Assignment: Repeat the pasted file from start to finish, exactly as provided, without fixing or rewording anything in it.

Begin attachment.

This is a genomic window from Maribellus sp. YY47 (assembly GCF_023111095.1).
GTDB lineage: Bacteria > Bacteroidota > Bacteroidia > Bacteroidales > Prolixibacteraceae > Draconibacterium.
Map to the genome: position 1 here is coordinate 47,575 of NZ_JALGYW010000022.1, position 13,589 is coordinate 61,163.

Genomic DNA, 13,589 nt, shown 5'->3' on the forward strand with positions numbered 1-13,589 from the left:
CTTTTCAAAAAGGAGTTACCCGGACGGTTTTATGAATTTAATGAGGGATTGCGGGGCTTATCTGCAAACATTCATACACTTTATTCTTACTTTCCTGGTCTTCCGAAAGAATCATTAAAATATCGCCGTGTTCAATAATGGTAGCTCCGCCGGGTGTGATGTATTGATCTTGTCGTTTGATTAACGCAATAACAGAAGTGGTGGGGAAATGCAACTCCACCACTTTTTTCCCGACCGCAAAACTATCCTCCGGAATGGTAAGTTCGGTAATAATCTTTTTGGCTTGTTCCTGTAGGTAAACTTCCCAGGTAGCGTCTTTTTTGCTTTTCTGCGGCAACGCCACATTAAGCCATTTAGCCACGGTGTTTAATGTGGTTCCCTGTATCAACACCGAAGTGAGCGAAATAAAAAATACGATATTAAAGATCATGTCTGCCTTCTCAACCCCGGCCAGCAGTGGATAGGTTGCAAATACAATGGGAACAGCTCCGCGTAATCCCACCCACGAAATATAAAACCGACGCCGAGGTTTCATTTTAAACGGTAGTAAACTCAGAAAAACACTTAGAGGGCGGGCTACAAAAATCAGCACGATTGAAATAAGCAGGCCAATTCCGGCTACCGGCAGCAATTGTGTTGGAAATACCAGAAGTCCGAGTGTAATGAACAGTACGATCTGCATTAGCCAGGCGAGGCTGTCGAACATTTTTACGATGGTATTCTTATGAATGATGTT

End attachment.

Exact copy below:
This is a genomic window from Maribellus sp. YY47 (assembly GCF_023111095.1).
GTDB lineage: Bacteria > Bacteroidota > Bacteroidia > Bacteroidales > Prolixibacteraceae > Draconibacterium.
Map to the genome: position 1 here is coordinate 47,575 of NZ_JALGYW010000022.1, position 13,589 is coordinate 61,163.

Genomic DNA, 13,589 nt, shown 5'->3' on the forward strand with positions numbered 1-13,589 from the left:
CTTTTCAAAAAGGAGTTACCCGGACGGTTTTATGAATTTAATGAGGGATTGCGGGGCTTATCTGCAAACATTCATACACTTTATTCTTACTTTCCTGGTCTTCCGAAAGAATCATTAAAATATCGCCGTGTTCAATAATGGTAGCTCCGCCGGGTGTGATGTATTGATCTTGTCGTTTGATTAACGCAATAACAGAAGTGGTGGGGAAATGCAACTCCACCACTTTTTTCCCGACCGCAAAACTATCCTCCGGAATGGTAAGTTCGGTAATAATCTTTTTGGCTTGTTCCTGTAGGTAAACTTCCCAGGTAGCGTCTTTTTTGCTTTTCTGCGGCAACGCCACATTAAGCCATTTAGCCACGGTGTTTAATGTGGTTCCCTGTATCAACACCGAAGTGAGCGAAATAAAAAATACGATATTAAAGATCATGTCTGCCTTCTCAACCCCGGCCAGCAGTGGATAGGTTGCAAATACAATGGGAACAGCTCCGCGTAATCCCACCCACGAAATATAAAACCGACGCCGAGGTTTCATTTTAAACGGTAGTAAACTCAGAAAAACACTTAGAGGGCGGGCTACAAAAATCAGCACGATTGAAATAAGCAGGCCAATTCCGGCTACCGGCAGCAATTGTGTTGGAAATACCAGAAGTCCGAGTGTAATGAACAGTACGATCTGCATTAGCCAGGCGAGGCTGTCGAACATTTTTACGATGGTATTCTTATGAATGATGTT